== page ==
STRIKE BACK: ORIGINS 1.01 Review

Seven years after a disastrous mission in Iraq, John Porter finds a chance for redemption alongside Section 20.

Blair Marnellby Blair Marnell

Writer: Jed Mercurio

Director: Daniel Percival

 

Somehow, I doubt that the creative team of “Strike Back: Origins” (or anyone, really) could have predicted that Andrew Lincoln would be the breakout star from this cast. “Strike Back: Origins” is very much Richard Armitage’s show and he’s done quite well in the three years since the original season of “Chris Ryan’s Strike Back” aired on Sky1 in the United Kingdom. Lincoln just happens to be headlining “The Walking Dead,” which is currently one of the biggest shows on TV. 

I suspect that it was Lincoln’s popularity that partially influenced Cinemax’s decision to rebrand the first season of “Strike Back” as a prequel miniseries for its long awaited American premiere. There was also a hole in the Cinemax fall schedule following the absence of “Hunted” and Cinemax needed something to fill up these closing weeks of 2013. The six episodes of “Strike Back: Origins” should fill that gap nicely. 

However, this is definitely not the “Strike Back” that we’ve become accustomed to. “Strike Back: Origins” has a much more serious tone and a very deliberate pace. It also has a very British sensibility and none of the Cinemax moments. When John Porter (Armitage) seduces Danni Prendiville (Shelley Conn), the camera can’t seem to cut away fast enough. Whereas the Cinemax incarnation of the show would have stayed with them for a much longer sex scene. 

It’s no coincidence that most of the supporting cast for “Strike Back: Origins” were subsequently swooped up for roles in “Fringe,” “Arrow,” “Terra Nova” and yes, “The Walking Dead.” From top to bottom, this lineup of performers is very strong. Some viewers may not take to the accents, but everyone here brings a certain level of reality to their roles. There’s a small moment that I loved early in the episode, when Hugh Collinson (Lincoln) spots Porter working as a security guard and he goes out of his way to avoid engaging with his former comrade-in-arms. Nor was that moment missed by Porter himself. 

Through an extended flashback to 2003, we see the mission in Iraq that destroyed Porter’s life. In a moment of mercy, Porter spared a scarred boy with a suicide vest and prevented him from killing himself. However, that boy seemingly killed two of Porter’s men and severely injured a third man because Porter couldn’t bring himself to shoot him. Although it is strange that we never actually see the boy pull the trigger. But he does pick up one of the assault rifles before the fateful shots are fired.  

In the following years, Collinson rises to become the head of Section 20, the secret British paramilitary unit that employs Scott and Stonebridge on the Cinemax version of this show. It’s a tenuous connection at best. “Strike Back: Origins” actually makes Section 20 seem much bigger and more fully staffed than the subsequent seasons have. The action may be better now, but Section 20 was more believable here.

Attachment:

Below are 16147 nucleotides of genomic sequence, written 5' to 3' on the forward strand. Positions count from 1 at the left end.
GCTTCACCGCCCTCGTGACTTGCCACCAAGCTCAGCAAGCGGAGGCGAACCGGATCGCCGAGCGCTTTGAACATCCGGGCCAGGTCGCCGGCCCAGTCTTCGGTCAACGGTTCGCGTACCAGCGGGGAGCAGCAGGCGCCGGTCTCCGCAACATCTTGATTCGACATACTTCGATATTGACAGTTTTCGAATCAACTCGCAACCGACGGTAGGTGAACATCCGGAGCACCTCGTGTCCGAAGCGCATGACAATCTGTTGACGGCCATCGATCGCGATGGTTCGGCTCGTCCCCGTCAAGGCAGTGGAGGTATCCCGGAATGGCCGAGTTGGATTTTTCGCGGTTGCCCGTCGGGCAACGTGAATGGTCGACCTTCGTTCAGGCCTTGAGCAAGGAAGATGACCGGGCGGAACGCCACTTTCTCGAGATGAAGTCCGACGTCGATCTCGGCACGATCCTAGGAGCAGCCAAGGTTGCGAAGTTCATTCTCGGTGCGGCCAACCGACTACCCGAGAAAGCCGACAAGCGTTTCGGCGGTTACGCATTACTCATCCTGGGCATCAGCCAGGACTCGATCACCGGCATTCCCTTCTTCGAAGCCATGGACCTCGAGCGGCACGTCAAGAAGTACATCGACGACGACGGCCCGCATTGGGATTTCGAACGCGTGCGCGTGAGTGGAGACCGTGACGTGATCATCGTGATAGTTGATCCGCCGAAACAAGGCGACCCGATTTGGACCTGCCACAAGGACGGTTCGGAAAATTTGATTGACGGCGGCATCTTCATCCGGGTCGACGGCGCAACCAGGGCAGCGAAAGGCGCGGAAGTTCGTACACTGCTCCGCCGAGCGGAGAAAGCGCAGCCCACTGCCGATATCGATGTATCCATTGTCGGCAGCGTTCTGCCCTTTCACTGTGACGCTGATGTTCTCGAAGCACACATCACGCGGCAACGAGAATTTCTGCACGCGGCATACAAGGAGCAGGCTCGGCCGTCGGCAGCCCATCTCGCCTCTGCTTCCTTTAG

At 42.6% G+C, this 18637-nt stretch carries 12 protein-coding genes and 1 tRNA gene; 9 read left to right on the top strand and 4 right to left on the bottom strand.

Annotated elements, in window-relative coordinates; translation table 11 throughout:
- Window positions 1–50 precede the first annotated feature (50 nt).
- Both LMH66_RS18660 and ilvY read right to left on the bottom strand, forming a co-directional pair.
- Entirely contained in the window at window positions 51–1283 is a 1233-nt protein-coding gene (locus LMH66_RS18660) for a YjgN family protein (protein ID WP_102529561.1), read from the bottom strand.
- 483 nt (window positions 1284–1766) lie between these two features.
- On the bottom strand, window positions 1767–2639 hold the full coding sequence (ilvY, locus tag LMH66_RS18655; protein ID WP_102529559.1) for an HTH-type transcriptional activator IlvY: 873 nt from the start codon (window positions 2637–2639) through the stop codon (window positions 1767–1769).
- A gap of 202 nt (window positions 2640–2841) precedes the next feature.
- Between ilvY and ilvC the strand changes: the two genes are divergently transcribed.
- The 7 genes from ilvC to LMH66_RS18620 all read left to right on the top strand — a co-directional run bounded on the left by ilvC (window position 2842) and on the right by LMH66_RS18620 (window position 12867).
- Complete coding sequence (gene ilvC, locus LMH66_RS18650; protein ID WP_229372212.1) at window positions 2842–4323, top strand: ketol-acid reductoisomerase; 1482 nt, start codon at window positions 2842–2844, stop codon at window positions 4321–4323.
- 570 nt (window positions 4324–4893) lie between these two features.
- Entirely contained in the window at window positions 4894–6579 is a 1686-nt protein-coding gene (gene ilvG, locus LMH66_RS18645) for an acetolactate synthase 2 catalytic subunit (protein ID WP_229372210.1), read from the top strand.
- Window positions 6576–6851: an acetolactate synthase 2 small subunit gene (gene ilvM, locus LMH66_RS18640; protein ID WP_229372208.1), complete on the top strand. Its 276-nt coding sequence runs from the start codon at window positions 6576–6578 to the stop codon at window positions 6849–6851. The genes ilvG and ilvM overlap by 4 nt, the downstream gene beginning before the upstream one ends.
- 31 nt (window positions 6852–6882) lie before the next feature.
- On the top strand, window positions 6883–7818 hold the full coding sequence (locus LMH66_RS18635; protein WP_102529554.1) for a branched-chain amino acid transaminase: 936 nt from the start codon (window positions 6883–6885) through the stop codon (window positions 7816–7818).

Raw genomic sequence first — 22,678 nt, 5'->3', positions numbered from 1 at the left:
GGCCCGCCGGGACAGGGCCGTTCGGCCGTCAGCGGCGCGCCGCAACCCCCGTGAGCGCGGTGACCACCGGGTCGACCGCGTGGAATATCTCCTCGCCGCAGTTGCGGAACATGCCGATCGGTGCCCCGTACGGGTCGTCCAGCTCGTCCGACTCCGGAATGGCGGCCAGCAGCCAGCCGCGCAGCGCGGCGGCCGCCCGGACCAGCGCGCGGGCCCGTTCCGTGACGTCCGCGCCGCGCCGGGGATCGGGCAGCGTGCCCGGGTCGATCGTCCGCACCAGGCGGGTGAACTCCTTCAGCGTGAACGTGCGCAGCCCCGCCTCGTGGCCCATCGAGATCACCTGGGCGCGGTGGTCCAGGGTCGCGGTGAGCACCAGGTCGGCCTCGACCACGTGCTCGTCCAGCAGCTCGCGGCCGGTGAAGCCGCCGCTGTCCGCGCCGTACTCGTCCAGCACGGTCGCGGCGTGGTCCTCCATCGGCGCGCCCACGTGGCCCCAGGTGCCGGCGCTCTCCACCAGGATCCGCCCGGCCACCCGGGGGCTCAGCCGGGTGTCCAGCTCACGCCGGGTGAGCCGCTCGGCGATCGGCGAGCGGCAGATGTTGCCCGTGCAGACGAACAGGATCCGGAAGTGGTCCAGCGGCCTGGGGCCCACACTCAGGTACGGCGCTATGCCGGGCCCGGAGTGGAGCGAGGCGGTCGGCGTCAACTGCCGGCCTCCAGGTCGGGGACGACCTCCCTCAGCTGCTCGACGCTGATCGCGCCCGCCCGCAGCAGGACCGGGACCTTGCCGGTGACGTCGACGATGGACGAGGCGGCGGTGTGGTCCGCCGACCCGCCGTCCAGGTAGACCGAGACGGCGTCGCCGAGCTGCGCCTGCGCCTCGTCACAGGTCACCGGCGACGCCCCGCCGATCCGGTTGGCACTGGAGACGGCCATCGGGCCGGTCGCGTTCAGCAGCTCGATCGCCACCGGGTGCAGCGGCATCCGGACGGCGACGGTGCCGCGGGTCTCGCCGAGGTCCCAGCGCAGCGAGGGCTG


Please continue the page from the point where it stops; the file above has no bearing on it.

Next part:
Armitage is particularly good at playing up Porter’s vulnerability. At this stage of the story, Porter is just a man who has been beaten down by his postwar life. Porter’s estranged daughter,  Alexandra (Laura Greenwood) is barely interested in speaking with her father and she hangs up on him when he tries to schedule a time to see her. Even after Porter is reactivated for service in Section 20, the primary unit dismisses him when he tries to sit in on a strategy meeting. 

To top everything off, Layla Thompson (Jodhi May) shoots down Porter’s one moment of triumph from the episode. Porter didn’t seduce Danni, she was assigned to seduce him because he “needed a shag.” The episode also makes a point of telling us that Porter is no longer the soldier that he used to be, thanks in part to injuries that he received in his last mission.

The only reason that Porter is even allowed back into service is the sheer desperation of Collinson after journalist Katie Dartmouth (Orla Brady) is brutally kidnapped in Iraq. One of Dartmouth’s abductors is As'ad (Fenar Mohammed Ali ), the young man whom Porter spared an explosive death during that fateful mission in Iraq. Porter is convinced that he can use As’ad to find and save Dartmouth, but Collinson isn’t convinced that Porter is looking for anything other than his redemption or his own demise. 

Complicating matters is the fact that Dartmouth is the daughter of one of Britain's former ministers. Her abductors are well aware of Dartmouth’s identity when they commit a shockingly violent act against her just to prove that they will kill her if their demands are not met. Thanks to the political pressure back home, Collinson authorizes a raid to rescue Dartmouth that turns out to be a deadly trap. Out of an elite squad, only Thompson returns from that mission. 

This leads to Porter’s Jack Bauer moment, as he goes off on his own to find Dartmouth. It’s an interesting scene to leave us on, because nothing we’ve seen so far suggests that Porter is anywhere near ready for active duty, let alone something this dangerous. But that’s part of the fun. Porter is so out of his depth that I want to see how he can possibly pull off this rescue. 

I’m curious to hear how the American “Strike Back” fans will react to “Strike Back: Origins.” It’s clearly not the same show anymore. But it is entertaining and that’s all that matters. 

 

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